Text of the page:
Recap: After months with no communication, Dera receives a visitor from back home. Afraid of the repercussions of his failure, Dera leads her to believe he’s being held captive by Tamako and her family.
Jel’s Thoughts: As much as I think Tamako Market doesn’t need more characters, adding Choi to to the cast seems to serve several purposes. For one, her exotic look and questionably mystical powers adds a little shot of originality to the our sleepy little shopping district. But I have a hunch she will be pretty important plot wise, especially the way this episode ends. I mentioned in my WILD SPECULATION two weeks ago I think Midori will be the one to go back with Dera, and you could interpet the bit with afro guy missing his chance with Bath House girl as bit of foreshadowing for poor Choi. If that doesn’t happen, she’s also the backup plan for the Prince because I really don’t see any scenario where Tamako leaves Tamako Market.
Speaking of poor afro guy, his little moment was really the best bit of this episode. No one does subtlety better than Kyoto Animation, and they really hit a perfect bittersweet tone with his story. Between his painfully animated facial expressions when congratulating his lost love to her father (or grandfather?) silently sharing a drink with Ramen Guy, it was a lovely, heartbreaking vignette that vaguely reminded me of the gorgeous “Like Love” segments from Nichijou.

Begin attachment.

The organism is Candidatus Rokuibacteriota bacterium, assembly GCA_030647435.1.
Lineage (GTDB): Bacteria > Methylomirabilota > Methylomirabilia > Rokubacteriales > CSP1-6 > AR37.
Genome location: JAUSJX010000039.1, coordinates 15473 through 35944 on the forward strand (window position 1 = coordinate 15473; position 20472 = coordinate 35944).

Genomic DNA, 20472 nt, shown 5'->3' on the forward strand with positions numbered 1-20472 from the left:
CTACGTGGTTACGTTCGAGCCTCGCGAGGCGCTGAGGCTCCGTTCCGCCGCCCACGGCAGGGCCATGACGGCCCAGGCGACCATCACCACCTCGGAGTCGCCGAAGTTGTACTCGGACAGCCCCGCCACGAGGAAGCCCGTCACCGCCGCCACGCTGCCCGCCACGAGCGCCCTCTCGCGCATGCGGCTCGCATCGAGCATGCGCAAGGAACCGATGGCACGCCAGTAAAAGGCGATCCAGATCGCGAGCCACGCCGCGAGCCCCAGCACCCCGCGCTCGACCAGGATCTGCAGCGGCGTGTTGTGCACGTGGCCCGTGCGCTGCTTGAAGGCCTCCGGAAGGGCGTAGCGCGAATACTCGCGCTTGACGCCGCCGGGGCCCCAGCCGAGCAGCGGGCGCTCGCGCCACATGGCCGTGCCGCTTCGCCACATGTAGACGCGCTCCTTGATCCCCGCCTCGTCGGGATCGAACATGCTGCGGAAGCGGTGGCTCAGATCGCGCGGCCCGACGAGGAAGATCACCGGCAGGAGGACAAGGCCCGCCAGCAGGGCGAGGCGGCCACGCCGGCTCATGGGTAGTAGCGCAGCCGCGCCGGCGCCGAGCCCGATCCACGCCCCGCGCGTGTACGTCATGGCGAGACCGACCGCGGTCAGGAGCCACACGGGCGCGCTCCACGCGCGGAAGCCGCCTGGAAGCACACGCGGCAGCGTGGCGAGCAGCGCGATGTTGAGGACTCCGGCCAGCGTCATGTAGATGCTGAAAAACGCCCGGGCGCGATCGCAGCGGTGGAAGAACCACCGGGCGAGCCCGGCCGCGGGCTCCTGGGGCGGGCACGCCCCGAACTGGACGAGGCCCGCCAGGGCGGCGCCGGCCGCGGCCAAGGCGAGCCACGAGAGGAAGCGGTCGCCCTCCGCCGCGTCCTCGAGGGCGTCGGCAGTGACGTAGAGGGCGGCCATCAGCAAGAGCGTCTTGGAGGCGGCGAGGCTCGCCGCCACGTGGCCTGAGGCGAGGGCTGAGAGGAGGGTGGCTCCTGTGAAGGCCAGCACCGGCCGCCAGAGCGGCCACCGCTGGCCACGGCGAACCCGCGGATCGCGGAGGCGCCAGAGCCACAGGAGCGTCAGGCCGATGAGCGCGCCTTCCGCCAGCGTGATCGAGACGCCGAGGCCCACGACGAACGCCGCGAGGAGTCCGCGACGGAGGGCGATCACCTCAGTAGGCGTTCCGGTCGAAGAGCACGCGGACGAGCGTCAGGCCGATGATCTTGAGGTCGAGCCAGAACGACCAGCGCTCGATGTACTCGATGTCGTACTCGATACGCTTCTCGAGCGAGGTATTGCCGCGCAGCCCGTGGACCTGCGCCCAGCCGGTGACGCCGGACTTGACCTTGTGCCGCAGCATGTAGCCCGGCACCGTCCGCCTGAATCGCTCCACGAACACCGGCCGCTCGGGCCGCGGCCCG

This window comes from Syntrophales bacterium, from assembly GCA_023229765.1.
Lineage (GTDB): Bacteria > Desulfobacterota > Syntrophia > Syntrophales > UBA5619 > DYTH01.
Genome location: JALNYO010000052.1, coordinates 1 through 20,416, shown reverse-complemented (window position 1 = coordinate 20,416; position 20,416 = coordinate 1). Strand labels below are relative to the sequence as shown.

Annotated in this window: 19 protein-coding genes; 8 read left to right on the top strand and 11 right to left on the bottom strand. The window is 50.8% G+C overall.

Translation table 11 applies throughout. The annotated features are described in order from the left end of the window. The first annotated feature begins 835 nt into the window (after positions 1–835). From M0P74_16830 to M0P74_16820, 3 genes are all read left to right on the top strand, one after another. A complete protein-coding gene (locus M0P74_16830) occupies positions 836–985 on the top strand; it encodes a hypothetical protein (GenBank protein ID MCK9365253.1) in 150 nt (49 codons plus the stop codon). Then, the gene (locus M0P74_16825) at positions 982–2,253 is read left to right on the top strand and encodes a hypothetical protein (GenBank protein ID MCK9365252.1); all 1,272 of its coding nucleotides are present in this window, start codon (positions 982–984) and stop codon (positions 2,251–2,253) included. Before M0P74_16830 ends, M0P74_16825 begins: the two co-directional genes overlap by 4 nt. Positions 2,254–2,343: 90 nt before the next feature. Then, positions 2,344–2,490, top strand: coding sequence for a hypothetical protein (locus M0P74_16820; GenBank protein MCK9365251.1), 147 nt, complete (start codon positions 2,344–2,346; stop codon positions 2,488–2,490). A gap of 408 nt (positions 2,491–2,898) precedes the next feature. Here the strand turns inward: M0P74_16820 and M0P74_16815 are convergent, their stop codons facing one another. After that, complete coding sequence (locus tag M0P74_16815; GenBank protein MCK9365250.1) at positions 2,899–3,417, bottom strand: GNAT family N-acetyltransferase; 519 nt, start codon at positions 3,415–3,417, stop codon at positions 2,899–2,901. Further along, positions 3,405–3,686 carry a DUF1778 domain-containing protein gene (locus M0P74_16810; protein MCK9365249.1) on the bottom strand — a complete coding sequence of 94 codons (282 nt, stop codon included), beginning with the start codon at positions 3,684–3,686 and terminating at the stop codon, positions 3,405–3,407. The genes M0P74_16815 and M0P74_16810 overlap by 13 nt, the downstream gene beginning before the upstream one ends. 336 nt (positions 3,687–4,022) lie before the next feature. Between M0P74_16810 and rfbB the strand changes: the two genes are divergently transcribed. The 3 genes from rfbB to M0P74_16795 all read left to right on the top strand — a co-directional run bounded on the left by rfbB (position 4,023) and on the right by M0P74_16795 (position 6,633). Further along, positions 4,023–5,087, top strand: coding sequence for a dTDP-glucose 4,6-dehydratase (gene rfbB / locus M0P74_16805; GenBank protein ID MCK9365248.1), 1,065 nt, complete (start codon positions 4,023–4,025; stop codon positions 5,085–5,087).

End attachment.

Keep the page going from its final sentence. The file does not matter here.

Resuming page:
Overall though this episode was just kind of weird, and that very well may be the show not being weird enough. The whole notion of Dera (who once again is a talking bird with PROJECTOR EYES) and Choi coming to this quiet anonymous town to find a bride for a prince of some exotic island sounds crazy enough on paper, but in practice it really hasn’t been. Both foreigners have slipped seamlessly into the cast and, for now at least, easily integrated into daily life at the shopping district. I’m not saying that’s a bad thing as it fits with the vibe and message of the show, but I’m not really sure it’s a good thing either. It is at the very least a unique situation though, and for this genre that’s a victory in itself.